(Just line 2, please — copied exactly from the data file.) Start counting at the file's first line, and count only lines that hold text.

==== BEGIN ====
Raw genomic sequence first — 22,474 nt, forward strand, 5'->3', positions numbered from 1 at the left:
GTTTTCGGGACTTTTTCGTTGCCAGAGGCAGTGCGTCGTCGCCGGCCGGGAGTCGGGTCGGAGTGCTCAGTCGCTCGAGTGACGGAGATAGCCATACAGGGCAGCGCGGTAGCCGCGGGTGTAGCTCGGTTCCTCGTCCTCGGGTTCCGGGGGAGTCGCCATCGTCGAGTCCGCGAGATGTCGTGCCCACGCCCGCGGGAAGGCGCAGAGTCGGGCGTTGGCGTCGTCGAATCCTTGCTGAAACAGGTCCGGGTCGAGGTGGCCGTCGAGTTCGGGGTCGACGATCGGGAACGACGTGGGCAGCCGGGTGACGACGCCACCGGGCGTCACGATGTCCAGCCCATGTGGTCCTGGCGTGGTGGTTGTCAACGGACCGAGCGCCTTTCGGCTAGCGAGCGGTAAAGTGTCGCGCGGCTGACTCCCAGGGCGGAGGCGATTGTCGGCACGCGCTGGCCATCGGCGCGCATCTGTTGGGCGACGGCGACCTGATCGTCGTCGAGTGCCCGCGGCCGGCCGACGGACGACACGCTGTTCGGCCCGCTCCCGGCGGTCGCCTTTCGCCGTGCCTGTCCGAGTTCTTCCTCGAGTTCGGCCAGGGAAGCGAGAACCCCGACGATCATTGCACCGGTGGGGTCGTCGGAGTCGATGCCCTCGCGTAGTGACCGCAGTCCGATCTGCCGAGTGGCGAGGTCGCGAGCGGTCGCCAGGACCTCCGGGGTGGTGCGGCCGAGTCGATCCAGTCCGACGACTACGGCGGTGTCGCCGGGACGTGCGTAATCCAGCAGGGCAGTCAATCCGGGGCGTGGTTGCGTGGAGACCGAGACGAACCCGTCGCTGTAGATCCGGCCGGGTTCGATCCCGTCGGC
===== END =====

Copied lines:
GTTTTCGGGACTTTTTCGTTGCCAGAGGCAGTGCGTCGTCGCCGGCCGGGAGTCGGGTCGGAGTGCTCAGTCGCTCGAGTGACGGAGATAGCCATACAGGGCAGCGCGGTAGCCGCGGGTGTAGCTCGGTTCCTCGTCCTCGGGTTCCGGGGGAGTCGCCATCGTCGAGTCCGCGAGATGTCGTGCCCACGCCCGCGGGAAGGCGCAGAGTCGGGCGTTGGCGTCGTCGAATCCTTGCTGAAACAGGTCCGGGTCGAGGTGGCCGTCGAGTTCGGGGTCGACGATCGGGAACGACGTGGGCAGCCGGGTGACGACGCCACCGGGCGTCACGATGTCCAGCCCATGTGGTCCTGGCGTGGTGGTTGTCAACGGACCGAGCGCCTTTCGGCTAGCGAGCGGTAAAGTGTCGCGCGGCTGACTCCCAGGGCGGAGGCGATTGTCGGCACGCGCTGGCCATCGGCGCGCATCTGTTGGGCGACGGCGACCTGATCGTCGTCGAGTGCCCGCGGCCGGCCGACGGACGACACGCTGTTCGGCCCGCTCCCGGCGGTCGCCTTTCGCCGTGCCTGTCCGAGTTCTTCCTCGAGTTCGGCCAGGGAAGCGAGAACCCCGACGATCATTGCACCGGTGGGGTCGTCGGAGTCGATGCCCTCGCGTAGTGACCGCAGTCCGATCTGCCGAGTGGCGAGGTCGCGAGCGGTCGCCAGGACCTCCGGGGTGGTGCGGCCGAGTCGATCCAGTCCGACGACTACGGCGGTGTCGCCGGGACGTGCGTAATCCAGCAGGGCAGTCAATCCGGGGCGTGGTTGCGTGGAGACCGAGACGAACCCGTCGCTGTAGATCCGGCCGGGTTCGATCCCGTCGGC